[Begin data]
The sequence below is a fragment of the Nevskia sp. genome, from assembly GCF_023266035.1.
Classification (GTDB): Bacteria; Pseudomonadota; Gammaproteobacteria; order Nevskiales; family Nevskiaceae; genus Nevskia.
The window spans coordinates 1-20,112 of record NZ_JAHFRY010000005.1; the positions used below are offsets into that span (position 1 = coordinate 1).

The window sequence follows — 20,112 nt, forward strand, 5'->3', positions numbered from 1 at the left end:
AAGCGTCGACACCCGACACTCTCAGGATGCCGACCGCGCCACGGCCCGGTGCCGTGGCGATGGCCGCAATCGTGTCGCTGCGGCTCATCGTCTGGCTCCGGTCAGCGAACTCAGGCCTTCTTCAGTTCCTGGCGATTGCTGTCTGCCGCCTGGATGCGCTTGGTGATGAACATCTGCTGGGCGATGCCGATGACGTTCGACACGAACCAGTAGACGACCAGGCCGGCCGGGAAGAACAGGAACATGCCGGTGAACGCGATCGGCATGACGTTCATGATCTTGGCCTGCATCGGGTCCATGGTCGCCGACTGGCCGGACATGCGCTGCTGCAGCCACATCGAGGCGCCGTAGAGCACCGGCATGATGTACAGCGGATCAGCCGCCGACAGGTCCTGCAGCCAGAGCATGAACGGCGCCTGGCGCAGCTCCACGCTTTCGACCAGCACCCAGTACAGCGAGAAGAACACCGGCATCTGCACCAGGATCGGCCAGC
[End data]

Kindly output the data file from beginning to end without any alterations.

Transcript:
The sequence below is a fragment of the Nevskia sp. genome, from assembly GCF_023266035.1.
Classification (GTDB): Bacteria; Pseudomonadota; Gammaproteobacteria; order Nevskiales; family Nevskiaceae; genus Nevskia.
The window spans coordinates 1-20,112 of record NZ_JAHFRY010000005.1; the positions used below are offsets into that span (position 1 = coordinate 1).

The window sequence follows — 20,112 nt, forward strand, 5'->3', positions numbered from 1 at the left end:
AAGCGTCGACACCCGACACTCTCAGGATGCCGACCGCGCCACGGCCCGGTGCCGTGGCGATGGCCGCAATCGTGTCGCTGCGGCTCATCGTCTGGCTCCGGTCAGCGAACTCAGGCCTTCTTCAGTTCCTGGCGATTGCTGTCTGCCGCCTGGATGCGCTTGGTGATGAACATCTGCTGGGCGATGCCGATGACGTTCGACACGAACCAGTAGACGACCAGGCCGGCCGGGAAGAACAGGAACATGCCGGTGAACGCGATCGGCATGACGTTCATGATCTTGGCCTGCATCGGGTCCATGGTCGCCGACTGGCCGGACATGCGCTGCTGCAGCCACATCGAGGCGCCGTAGAGCACCGGCATGATGTACAGCGGATCAGCCGCCGACAGGTCCTGCAGCCAGAGCATGAACGGCGCCTGGCGCAGCTCCACGCTTTCGACCAGCACCCAGTACAGCGAGAAGAACACCGGCATCTGCACCAGGATCGGCCAGC